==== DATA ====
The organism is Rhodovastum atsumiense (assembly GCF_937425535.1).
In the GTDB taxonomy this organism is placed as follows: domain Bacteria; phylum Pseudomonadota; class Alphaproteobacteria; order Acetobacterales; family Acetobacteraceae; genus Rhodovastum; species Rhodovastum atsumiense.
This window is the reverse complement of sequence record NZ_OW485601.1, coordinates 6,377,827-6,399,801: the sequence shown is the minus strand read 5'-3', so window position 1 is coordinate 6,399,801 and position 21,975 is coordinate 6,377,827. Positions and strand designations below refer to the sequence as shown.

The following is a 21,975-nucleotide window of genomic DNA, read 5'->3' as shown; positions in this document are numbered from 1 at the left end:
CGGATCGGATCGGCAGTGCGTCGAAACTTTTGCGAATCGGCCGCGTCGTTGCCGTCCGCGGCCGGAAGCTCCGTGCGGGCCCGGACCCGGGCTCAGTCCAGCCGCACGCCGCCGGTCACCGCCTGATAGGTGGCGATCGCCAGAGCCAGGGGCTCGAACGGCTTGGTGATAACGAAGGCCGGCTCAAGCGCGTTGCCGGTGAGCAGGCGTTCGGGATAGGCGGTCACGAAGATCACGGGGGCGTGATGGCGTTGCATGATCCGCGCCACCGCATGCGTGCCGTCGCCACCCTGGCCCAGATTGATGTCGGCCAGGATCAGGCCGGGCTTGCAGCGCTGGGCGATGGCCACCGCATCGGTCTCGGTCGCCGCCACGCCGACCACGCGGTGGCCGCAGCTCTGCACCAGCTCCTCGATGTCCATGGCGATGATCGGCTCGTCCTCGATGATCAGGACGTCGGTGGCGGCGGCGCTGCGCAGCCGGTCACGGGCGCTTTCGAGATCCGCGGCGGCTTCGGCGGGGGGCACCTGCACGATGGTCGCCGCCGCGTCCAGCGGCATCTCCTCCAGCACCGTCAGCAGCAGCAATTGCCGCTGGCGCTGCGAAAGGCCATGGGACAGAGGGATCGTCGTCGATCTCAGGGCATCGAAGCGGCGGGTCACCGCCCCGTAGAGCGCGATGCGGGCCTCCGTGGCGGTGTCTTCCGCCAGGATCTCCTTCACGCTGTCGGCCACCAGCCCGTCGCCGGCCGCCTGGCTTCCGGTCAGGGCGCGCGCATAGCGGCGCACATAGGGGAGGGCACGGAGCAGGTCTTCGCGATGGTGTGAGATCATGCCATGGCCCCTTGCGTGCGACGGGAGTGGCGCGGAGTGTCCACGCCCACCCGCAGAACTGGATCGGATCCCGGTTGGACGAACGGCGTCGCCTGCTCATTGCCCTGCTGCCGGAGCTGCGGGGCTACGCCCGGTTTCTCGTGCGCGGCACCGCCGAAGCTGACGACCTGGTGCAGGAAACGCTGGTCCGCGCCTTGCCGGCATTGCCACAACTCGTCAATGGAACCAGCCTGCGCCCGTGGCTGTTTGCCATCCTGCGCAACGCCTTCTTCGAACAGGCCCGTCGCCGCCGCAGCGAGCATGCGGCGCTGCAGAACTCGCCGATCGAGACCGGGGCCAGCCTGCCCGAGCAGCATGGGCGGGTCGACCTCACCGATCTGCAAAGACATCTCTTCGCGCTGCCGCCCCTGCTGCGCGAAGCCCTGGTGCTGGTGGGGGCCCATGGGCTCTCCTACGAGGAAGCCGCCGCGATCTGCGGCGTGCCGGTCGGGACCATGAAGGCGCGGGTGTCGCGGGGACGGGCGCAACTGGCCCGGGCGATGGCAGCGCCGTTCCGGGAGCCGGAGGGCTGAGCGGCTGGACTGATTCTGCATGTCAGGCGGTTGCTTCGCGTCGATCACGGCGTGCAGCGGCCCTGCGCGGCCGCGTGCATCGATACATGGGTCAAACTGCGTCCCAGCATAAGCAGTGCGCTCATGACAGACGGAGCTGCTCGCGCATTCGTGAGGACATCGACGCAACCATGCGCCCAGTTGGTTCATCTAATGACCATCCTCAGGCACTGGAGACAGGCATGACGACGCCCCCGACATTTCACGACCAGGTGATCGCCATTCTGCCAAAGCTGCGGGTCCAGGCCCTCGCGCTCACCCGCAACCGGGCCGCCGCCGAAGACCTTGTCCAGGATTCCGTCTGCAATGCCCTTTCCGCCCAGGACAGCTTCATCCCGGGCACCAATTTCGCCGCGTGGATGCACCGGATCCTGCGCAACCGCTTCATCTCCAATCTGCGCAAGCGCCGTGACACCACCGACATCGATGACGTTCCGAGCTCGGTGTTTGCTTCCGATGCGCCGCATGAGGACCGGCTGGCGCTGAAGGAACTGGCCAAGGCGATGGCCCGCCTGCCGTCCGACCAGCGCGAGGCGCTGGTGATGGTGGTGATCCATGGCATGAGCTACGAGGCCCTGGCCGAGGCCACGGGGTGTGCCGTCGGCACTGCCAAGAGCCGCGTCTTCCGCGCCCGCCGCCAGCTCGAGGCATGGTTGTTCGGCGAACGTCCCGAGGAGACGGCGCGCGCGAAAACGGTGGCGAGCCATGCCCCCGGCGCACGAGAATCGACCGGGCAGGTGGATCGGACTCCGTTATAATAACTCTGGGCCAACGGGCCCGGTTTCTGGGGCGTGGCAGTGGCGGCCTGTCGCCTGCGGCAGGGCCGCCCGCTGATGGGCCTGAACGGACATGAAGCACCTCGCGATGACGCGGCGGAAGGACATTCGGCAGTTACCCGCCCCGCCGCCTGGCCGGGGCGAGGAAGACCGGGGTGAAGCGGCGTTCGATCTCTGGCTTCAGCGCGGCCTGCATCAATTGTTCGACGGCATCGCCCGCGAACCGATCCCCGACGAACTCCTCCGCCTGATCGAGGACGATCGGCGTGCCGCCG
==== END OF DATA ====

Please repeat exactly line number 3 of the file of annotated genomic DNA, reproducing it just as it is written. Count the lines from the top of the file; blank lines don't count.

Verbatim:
This window is the reverse complement of sequence record NZ_OW485601.1, coordinates 6,377,827-6,399,801: the sequence shown is the minus strand read 5'-3', so window position 1 is coordinate 6,399,801 and position 21,975 is coordinate 6,377,827. Positions and strand designations below refer to the sequence as shown.